MY BIG FAT GREEK WEDDING 2
I think those behind My Big Fat Greek Wedding were hoping for a modest hit. Instead, the wacky Hellenistic adventures of the Portokalos family took the world by storm, becoming the fifth highest-grossing film of 2002. As such, we could not leave well enough alone, and thus we got more comic Greek yogurt with My Big Fat Greek Wedding 2. Apparently not taking the hint from the failure of the now-forgotten sitcom My Big Fat Greek Life, My Big Fat Greek Wedding 2 does nothing to justify its existence.
Toula Portokalos Miller (Nia Vardalos) and her husband Ian (John Corbett) have one daughter, Paris (Elena Kampouris), who is deciding where to go to college. Paris yearns to escape her intrusive and smothering but well-meaning extended family. She also yearns to get away from Toula, who cannot fully escape her helicoptering ways.
Toula's extended family is having issues of their own, particularly Portokalos patriarch Gus (Michael Constantine). He is dead-set on finding a nice Greek boy for Paris, never having fully reconciled himself to the xeno Ian lumping his branch onto his Greek family tree. As pointed out before, xenophobia is a word rooted in Greek.
He is also having health issues, making him more cantankerous, and his ideas of being a direct descendant of Alexander the Great are driving everyone within earshot bonkers. Would it help to point out that Alexander the Great could be considered technically Macedonian and not Greek, or are we not going to even bother at this point?
Gus' determined efforts to prove his royal lineage along with trying to fix Paris up with the right boy have curious results. He discovers that through a technicality, he and Maria (Lanie Kazan) are not actually married. At first, Maria finds this news more hilarious than horrifying. It is not until Gus flat-out refuses to propose that she becomes angry. Eventually, a major health scare gets Gus to propose and Maria to accept. As such, it is time for another Big Fat Greek Wedding.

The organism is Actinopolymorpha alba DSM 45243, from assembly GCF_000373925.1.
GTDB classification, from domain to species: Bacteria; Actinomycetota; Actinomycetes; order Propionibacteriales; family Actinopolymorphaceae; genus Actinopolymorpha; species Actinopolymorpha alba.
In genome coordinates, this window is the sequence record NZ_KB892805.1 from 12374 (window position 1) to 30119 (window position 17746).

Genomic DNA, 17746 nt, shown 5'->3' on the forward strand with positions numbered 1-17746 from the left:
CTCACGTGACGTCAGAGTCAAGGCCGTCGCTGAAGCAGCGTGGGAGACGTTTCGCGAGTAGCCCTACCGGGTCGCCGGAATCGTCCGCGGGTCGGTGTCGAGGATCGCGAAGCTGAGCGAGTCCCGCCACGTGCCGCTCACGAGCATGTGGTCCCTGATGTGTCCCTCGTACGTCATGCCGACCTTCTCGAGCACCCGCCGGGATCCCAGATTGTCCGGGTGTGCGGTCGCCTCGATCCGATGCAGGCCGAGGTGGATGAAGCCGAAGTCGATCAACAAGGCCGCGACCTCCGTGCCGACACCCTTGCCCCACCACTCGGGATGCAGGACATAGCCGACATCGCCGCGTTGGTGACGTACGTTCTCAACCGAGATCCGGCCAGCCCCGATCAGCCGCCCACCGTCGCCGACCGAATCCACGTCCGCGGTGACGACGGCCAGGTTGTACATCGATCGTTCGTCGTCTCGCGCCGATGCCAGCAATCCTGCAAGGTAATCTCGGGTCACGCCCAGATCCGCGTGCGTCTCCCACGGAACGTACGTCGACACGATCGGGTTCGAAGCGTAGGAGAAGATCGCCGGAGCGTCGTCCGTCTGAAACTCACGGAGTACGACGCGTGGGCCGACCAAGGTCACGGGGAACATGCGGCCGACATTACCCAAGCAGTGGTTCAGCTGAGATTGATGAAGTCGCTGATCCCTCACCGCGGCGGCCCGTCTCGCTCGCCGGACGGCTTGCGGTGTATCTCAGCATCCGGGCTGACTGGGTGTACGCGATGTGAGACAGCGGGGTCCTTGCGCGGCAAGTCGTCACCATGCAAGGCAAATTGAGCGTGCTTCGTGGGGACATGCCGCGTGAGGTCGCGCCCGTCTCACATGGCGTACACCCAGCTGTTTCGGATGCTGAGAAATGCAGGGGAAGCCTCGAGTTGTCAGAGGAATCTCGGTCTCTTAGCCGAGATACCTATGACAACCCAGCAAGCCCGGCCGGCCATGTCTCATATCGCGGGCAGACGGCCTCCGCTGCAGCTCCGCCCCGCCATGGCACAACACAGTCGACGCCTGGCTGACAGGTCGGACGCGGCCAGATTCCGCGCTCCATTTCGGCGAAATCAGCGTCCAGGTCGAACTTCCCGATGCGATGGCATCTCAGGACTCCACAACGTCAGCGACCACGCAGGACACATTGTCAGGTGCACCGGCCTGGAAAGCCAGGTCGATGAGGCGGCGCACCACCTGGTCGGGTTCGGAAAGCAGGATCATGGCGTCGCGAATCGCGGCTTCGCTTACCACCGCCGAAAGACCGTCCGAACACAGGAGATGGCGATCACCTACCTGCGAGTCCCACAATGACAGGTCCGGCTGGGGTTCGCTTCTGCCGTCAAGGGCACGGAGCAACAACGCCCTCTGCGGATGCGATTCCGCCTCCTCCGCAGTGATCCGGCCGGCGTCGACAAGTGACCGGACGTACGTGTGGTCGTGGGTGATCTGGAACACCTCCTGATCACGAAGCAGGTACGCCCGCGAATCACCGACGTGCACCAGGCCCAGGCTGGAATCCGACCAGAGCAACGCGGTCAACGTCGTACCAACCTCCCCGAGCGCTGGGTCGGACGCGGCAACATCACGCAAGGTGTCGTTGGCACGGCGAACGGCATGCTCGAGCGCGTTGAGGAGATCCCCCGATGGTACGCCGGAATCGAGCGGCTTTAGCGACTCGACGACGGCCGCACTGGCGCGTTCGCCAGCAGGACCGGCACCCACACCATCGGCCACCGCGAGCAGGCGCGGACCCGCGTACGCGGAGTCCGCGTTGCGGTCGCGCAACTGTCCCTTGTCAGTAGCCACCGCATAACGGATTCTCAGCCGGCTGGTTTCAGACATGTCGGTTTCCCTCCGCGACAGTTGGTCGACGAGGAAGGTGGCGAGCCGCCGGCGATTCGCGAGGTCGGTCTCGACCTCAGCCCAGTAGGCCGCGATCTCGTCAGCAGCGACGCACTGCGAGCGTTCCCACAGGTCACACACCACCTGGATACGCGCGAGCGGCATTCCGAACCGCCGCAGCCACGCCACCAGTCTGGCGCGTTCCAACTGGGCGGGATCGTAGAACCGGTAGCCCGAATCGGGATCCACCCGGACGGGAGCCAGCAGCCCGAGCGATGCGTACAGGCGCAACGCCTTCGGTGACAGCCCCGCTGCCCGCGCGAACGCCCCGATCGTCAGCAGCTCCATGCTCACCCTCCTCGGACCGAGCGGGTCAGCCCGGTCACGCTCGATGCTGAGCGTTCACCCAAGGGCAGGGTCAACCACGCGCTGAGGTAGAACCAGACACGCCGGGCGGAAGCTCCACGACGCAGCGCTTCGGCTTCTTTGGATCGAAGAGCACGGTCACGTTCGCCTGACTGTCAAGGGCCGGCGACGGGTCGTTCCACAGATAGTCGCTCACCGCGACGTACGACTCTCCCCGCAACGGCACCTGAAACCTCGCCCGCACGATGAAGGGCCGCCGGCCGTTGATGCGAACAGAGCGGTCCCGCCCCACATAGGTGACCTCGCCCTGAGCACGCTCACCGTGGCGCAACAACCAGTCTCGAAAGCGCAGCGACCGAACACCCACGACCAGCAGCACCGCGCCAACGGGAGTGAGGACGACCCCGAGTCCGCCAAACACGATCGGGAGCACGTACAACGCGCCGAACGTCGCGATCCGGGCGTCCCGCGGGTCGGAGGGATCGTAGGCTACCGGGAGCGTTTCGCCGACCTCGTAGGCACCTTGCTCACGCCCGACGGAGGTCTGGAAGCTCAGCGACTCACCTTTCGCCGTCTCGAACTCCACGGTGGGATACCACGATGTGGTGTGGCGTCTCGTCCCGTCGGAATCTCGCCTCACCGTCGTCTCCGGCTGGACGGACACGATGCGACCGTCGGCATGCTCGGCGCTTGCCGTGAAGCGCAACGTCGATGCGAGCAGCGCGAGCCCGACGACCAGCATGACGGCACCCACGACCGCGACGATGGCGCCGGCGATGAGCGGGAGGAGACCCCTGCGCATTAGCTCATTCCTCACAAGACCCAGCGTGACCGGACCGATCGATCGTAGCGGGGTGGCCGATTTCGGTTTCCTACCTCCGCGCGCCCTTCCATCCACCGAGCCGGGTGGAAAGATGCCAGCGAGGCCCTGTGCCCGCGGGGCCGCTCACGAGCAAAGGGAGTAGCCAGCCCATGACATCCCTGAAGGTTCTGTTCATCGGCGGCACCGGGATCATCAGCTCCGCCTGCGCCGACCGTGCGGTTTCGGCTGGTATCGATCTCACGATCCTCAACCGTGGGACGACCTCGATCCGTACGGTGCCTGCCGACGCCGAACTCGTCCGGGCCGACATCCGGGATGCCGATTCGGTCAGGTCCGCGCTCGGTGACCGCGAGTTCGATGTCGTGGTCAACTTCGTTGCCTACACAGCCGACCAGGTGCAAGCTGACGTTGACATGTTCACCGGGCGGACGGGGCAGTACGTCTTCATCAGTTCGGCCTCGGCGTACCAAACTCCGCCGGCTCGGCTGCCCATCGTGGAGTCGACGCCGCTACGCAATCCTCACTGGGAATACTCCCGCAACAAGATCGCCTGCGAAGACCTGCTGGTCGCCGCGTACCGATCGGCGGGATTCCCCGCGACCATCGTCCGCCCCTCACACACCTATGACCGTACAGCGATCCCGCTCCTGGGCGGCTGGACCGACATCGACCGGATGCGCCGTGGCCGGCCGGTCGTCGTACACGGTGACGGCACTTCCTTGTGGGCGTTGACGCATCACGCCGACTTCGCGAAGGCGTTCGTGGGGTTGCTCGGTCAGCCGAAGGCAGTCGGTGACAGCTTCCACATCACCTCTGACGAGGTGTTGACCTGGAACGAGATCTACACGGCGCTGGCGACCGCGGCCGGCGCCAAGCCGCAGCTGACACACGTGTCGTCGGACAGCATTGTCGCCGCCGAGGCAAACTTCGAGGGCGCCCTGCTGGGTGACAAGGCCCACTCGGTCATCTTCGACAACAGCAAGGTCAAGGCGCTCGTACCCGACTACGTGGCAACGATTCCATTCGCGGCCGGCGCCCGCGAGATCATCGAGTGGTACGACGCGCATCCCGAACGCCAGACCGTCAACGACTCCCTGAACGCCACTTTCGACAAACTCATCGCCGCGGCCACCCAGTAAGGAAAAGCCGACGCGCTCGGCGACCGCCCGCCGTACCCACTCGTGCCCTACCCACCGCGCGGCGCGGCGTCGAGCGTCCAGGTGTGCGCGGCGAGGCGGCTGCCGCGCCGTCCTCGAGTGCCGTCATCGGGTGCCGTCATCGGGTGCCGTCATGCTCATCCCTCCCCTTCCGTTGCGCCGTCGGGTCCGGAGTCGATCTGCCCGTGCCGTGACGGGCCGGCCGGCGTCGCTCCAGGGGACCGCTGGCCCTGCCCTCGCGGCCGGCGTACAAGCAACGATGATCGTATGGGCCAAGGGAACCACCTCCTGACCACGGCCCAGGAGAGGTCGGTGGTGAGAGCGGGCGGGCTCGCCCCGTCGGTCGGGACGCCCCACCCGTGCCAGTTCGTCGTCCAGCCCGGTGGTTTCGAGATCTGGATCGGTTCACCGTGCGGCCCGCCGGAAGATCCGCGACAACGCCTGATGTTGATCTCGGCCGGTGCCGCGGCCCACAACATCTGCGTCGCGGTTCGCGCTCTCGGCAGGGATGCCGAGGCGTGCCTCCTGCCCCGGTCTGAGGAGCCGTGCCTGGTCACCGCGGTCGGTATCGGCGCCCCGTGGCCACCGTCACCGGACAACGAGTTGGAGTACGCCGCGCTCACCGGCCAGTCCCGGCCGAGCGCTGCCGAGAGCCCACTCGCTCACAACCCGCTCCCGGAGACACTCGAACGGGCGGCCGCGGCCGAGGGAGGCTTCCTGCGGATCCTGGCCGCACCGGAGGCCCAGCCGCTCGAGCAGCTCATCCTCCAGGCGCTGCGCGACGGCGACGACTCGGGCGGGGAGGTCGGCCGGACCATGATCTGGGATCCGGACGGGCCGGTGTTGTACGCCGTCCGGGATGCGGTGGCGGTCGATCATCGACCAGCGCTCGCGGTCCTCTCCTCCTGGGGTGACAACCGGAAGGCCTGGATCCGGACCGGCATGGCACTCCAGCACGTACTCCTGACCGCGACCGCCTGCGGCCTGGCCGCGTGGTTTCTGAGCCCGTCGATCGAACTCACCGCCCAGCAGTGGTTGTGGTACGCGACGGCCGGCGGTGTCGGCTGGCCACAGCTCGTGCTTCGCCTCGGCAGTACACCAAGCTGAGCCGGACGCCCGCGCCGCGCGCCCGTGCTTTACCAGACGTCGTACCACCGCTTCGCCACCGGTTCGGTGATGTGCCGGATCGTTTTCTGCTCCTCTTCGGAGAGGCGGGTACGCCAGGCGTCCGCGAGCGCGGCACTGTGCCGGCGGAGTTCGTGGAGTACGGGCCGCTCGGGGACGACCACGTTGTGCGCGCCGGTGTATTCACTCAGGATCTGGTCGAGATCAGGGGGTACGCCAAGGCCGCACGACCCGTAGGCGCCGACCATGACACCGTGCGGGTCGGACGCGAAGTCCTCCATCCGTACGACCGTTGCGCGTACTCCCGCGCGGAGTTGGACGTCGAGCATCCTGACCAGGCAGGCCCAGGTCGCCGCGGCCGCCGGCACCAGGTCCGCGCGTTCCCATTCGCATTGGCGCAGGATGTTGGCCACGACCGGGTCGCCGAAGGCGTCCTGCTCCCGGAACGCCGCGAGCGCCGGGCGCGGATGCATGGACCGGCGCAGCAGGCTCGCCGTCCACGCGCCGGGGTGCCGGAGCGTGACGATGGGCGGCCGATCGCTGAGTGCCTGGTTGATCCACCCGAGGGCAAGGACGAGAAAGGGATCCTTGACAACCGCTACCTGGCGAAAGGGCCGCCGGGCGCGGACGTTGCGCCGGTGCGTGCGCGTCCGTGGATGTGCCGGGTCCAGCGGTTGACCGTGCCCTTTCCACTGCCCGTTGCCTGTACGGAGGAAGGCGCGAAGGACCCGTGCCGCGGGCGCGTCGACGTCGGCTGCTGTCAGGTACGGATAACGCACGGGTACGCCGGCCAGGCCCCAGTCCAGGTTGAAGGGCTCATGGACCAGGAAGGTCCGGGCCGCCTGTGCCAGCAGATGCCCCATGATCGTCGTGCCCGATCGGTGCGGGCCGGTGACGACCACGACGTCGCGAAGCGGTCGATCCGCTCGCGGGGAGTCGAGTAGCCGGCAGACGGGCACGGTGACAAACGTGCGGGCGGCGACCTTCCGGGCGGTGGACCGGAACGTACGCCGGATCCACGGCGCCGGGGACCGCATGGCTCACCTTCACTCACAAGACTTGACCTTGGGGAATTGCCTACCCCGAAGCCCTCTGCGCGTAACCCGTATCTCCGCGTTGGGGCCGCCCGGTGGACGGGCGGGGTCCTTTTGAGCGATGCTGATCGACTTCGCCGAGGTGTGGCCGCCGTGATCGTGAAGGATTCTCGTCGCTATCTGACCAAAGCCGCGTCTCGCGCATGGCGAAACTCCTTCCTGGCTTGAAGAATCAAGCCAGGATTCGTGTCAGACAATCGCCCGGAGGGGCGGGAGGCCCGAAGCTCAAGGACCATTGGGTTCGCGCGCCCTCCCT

With the preparations for Gus and Maria, as well as Paris' decision on her future, Toula is at wit's end. Ultimately though, she can turn to Thia Voula (Andrea Martin) for wise, if at times far too blunt, advise. More secrets emerge and everyone rejoices in the Hellenic lovebirds coming together.
There is exactly one element in My Big Fat Greek Wedding 2 that I thoroughly enjoyed. That is how people outside the Portokalos family called out Gus for his own xenophobia masquerading as Greek pride. We see this early on when the family essentially crashes Paris' College Fair. The loud, boorish clan is already wildly boisterous and causing general mayhem. The nadir of this is when Paris' Uncle Nick (Louis Mandylor) literally threatened a Northwestern University recruiter (Rob Riggle) if Paris did not get in.
That recruiter, however, would not accept Gus' wild claims about anything. He particularly chastised him for suggesting that his last name was also Greek, pointing out that he was a Sephardic Jew of Spanish descent. It was nice to see someone, anyone, call out Gus on his Hellenistic nuttiness. Gus gets more comeuppance when at a physical therapy session. Here, he meets a Scotsman and a Chinese man who are just as proud of their heritage as Gus is of his. They too won't accept Gus' oddball notion that everything stems from the Aegean Peninsula. I can't quite my finger on it, but knowing that at long last, Gus' near-insufferable Greek adoration is getting pushback makes me happy.
To be fair, Gus does have one funny line, even if it is wrapped up in contempt and xenophobia. He scolds Ian for not having reproduced as much as Gus' other children Nick and Athena. "You vegetarian. One girl, slow sperm," he tells his son-in-law.
Apart from that, My Big Fat Greek Wedding 2 is a dull dud. I put this down to Vardalos, who once again wrote the screenplay and has her voiceovers. By now, one would have that the characters would have changed somewhat, but for reasons I cannot fathom we start the film with Toula looking schlubby again. Later on, despite the severity of the situation, three grown men (Nick, Ian, and Athena's husband) appear terrified to see Gus' penis when he is unable to leave the bathtub. He isn't Noah lying naked and drunk, you know. It seems bonkers to imagine these three men so terrified of seeing their father/father-in-law naked. Embarrassing, I grant you, but so frightened.